... Elites in developing countries can no longer be confident in their ability to earn hefty incomes by employing workers and paying them much less than their average product: an elite monopoly of land ownership is no longer worth much. So why haven't they responded to the potential erosion of their collective economic edge by turning to politics and force to bind workers. One answer is that, to some extent, they have: Consider that modern states are surprisingly effective as tax-collection machines, and in large chunks of the world the elite's power and (relative) prosperity is rooted in its "new class" control over the flow of resources from the state. Consider, also, the Communist Party of Vietnam--what is it but a gang labor boss for unfree labor deployed to produce shoes for Nike?"

Towards the end of an otherwise excellent article published last year (that I had linked to earlier too), Kenichi Ohmae bared the dark secret of China's cheap labor:

".... At the same time, I do not believe China should be forced to hold democratic elections, even if that were possible. Its population would vote for leaders who distribute wealth to the poor. But there are still 900 million farmers in China with an average annual income of $500; distribution of wealth would simply be a synonym, as it is in India, for the distribution of poverty.

The Western debate over China?s political acceptability should not be cast as a simple matter of right or wrong, but of when and how. Politically, China is comparable to the United States of 1800: an emerging nation with high ideals but widespread poverty and a great many practices that other regions find intolerable. People tend to forget that the U.S. did not establish civil rights legislation until the 1960s. A decade or two of economic growth, under the shrewd and highly motivated leaders of Chung-hua Inc., will provide China?s people with the necessary education in the ways of capitalism,...."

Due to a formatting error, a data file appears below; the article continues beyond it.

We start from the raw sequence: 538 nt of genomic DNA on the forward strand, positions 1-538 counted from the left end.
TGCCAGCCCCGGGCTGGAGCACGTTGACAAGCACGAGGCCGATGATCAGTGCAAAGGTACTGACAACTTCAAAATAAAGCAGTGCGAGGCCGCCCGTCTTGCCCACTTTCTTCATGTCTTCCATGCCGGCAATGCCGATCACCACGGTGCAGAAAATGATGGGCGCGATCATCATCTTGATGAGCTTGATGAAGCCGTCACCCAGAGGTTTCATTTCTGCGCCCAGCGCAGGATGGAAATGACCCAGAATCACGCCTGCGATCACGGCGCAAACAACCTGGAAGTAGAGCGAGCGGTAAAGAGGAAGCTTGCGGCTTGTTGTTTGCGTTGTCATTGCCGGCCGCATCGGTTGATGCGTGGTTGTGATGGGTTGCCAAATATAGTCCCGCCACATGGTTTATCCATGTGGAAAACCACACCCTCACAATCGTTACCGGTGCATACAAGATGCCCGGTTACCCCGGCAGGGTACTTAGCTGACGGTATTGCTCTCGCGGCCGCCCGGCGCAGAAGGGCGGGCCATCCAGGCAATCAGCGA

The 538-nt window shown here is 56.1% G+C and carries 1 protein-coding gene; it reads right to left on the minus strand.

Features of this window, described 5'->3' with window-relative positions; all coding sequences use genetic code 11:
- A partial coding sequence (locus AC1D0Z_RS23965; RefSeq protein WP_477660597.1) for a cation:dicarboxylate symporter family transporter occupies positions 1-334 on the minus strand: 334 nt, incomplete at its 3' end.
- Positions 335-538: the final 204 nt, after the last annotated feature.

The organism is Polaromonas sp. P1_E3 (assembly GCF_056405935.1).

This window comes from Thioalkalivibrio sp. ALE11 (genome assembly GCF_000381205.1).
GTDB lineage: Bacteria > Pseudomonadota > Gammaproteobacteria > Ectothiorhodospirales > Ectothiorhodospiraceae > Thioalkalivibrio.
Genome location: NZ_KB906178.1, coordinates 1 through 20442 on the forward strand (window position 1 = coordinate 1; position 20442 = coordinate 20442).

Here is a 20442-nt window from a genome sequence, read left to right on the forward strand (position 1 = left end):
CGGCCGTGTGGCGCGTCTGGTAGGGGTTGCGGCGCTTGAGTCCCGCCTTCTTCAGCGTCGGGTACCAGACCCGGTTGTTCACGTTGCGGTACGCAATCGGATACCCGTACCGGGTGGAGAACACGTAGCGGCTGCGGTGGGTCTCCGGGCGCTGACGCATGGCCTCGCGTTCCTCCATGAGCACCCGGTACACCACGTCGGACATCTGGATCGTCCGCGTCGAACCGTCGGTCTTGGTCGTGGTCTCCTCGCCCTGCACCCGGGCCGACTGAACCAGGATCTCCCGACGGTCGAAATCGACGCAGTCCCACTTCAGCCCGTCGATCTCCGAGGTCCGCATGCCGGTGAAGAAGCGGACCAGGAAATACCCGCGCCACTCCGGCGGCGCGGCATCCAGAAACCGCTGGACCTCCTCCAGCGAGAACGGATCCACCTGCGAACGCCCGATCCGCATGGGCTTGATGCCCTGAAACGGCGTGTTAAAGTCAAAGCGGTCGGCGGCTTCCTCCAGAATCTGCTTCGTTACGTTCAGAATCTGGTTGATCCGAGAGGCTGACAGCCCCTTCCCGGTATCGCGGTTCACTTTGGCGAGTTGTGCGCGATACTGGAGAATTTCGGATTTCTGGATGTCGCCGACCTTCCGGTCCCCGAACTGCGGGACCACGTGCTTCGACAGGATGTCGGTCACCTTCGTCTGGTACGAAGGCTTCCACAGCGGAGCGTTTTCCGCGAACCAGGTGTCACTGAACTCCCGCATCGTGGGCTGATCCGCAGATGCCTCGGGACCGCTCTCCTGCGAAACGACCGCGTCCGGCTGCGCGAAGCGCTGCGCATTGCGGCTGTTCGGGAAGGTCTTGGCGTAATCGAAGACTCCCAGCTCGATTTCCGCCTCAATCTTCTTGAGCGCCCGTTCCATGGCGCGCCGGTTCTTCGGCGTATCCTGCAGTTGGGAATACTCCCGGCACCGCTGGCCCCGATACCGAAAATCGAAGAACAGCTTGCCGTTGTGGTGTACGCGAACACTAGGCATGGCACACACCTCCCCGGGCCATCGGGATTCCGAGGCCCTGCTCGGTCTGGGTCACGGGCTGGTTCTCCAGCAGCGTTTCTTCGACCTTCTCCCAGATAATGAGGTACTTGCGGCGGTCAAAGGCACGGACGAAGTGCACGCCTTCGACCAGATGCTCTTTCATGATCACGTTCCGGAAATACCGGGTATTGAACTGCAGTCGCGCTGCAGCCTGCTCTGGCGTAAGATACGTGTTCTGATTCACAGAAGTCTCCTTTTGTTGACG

I am not claiming here that labor in India does not operate under slavish conditions. But that sort of activity happens largely away from the glare of governmental inspection processes in semi organized sectors like bangles, carpets etc. In the vast majority of larger manufacturing companies, in spite of the all the corruption, all the thuggery, labor has recourse to unions and access to press and the judiciary.

Neither do I mean to denigrate the superhuman achievements of China in all aspects of business in the last two decades. But I also do believe that the Chinese advantage on cheap labor partly derives from the nature of government that it has at local levels. it is foolish to compare oneself or even try to compete with it on low end cheap labor products. I'll try to take off on this tomorrow.

Posted by Kaushik at June 30, 2003 05:58 PM | TrackBack
Comments

hey i think you should have more random notes on china schooling and other stuff like that ok thanks have a good day good-bye

Posted by: sarah currier on January 27, 2004 11:17 AM

I think you can buy it article online from the Economist website. But it is probably not worth it (it is good, but not that good!). You can also try your local library. Many large libraries in many countries carry it.

I buy the print edition off the shelf at times and hence dont have access to the the print content online which subscribers do ...

Posted by: Kaushik on July 22, 2003 5:36 PM

i'm very interested in the article titled 'Two systems, one grand rivalry' , but it's not availale now. who can help send this article to me via e-mail?

Posted by: on July 18, 2003 6:22 AM